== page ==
Dragon Pants

She came to work wearing her dragon pants, the ones with the scales from thigh to ankle and the heavy yellowish green tail that drags behind her when she paces between the cubicles.  She bared her teeth in a grimace that she fancied resembles a smile even though she knew it scared all her employees.  She knew.  She knew and she liked it.

She swept into her glass enclosed office at the corner with windows facing out onto the green park below and windows looking in at her peons bent over their glowing computer screens.  She saw the way they were exchanging glances and she loved it.  She couldn’t hear them, but she knew they were whispering.  “Dear God,” they were saying.  “Watch out.  She wearing her dragon pants.”

She had positioned her office above the factory in the design division.  Her minions designed widgets and party horns and rings for teenagers to fasten through their nostrils.  They all worked twelve hour shifts with rotating breaks so no computer was ever idle.  Then they’d all go home and another shift would come in.  The workers never knew when she’d show up.  It could happen any time.  At 3 am, wearing footie pajamas.  At 6 in the morning, suddenly maternal, handing out toast, cream cheese and blueberries.  At noon, striking in a pencil thin skirt.  At 7 pm with a large platter of sashimi to share.  She was always surprising.  But oh, no, clear way when she comes in in her dragon pants.  When she’s wearing her dragon pants, heads are gonna roll.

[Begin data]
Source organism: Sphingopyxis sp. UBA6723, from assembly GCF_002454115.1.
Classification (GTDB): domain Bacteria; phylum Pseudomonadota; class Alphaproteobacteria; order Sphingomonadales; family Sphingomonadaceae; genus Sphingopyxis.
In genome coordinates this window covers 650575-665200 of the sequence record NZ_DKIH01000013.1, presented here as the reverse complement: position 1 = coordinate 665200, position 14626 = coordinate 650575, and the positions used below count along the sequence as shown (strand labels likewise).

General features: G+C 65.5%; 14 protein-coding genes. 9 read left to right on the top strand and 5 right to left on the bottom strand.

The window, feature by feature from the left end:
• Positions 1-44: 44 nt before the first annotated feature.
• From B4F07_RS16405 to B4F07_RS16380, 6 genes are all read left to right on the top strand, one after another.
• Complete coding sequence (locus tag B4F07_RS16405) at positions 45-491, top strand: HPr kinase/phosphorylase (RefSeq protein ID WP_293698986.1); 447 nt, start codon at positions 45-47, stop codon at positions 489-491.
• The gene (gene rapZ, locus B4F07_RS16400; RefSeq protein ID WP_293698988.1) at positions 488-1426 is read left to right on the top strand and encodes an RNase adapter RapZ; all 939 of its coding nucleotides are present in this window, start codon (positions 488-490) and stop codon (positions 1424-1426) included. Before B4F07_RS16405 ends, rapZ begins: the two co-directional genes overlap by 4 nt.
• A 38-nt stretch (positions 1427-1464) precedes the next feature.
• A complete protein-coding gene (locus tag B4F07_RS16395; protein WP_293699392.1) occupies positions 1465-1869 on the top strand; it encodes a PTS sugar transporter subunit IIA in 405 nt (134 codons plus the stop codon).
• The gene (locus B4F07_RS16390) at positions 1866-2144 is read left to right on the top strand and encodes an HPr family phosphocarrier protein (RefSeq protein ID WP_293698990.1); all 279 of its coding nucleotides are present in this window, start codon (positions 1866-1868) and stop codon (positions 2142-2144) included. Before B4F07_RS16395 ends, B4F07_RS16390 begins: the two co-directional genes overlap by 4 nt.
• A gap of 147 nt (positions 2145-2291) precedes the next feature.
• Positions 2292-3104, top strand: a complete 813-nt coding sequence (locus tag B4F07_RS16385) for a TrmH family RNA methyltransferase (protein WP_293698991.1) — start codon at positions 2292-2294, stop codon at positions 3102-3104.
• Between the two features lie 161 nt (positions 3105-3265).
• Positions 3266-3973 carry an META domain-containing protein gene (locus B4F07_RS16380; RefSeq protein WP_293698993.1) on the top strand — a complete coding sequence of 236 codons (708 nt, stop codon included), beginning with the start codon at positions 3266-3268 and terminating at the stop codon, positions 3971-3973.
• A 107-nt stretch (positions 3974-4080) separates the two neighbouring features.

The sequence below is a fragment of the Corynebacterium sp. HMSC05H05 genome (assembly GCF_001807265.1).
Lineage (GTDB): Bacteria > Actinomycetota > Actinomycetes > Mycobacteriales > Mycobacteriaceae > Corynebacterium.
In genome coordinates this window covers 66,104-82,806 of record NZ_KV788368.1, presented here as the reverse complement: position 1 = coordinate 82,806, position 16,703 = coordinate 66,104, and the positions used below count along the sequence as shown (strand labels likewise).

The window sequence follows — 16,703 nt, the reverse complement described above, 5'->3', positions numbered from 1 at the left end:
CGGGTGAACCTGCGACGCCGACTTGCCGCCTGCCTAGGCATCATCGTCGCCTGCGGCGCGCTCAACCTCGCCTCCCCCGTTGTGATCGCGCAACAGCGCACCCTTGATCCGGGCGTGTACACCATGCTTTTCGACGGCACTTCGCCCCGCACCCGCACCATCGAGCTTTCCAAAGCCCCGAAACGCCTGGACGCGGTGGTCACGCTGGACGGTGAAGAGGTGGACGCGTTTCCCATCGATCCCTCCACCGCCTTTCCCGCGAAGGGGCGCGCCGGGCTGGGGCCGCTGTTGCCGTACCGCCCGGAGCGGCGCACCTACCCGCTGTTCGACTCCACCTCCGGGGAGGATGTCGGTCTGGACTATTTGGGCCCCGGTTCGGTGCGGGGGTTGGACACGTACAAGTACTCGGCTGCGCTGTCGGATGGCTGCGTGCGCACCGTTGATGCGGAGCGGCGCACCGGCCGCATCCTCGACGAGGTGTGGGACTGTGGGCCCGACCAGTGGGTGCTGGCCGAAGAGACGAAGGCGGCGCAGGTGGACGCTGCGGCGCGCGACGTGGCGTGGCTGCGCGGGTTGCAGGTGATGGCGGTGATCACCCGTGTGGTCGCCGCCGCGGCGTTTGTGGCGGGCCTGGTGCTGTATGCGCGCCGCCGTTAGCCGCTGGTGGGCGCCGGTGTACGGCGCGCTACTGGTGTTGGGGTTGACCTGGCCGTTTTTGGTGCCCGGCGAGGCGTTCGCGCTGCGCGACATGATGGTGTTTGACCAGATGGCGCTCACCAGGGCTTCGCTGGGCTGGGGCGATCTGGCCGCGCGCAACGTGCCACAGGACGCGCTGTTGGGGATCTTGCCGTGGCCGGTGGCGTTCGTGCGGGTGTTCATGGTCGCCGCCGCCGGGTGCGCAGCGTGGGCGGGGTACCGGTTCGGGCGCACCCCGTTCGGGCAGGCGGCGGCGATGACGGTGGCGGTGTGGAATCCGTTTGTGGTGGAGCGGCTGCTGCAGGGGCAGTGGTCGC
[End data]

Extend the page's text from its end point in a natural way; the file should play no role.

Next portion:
She’d been in her office fifteen minutes amusing herself as she watched the barely perceptible signs of tension—the furtive glances in her direction, the slow passing of a bottle of pepto bismol on one end of the room, the passing of a bottle of dark rum on the other.

Then he appeared.  A stranger come to visit.  He got off the elevator and headed toward her office.  She watched as he approached.  He was impeccably dressed in an Italian suit, possibly silk, possibly wool, but luxurious either way.  He had dark hair and dark eyes. When he paused at her door, he belched fire like someone wearing a dragon top.  Staring at him through the glass she felt her heart skip a beat.  She had met her match.

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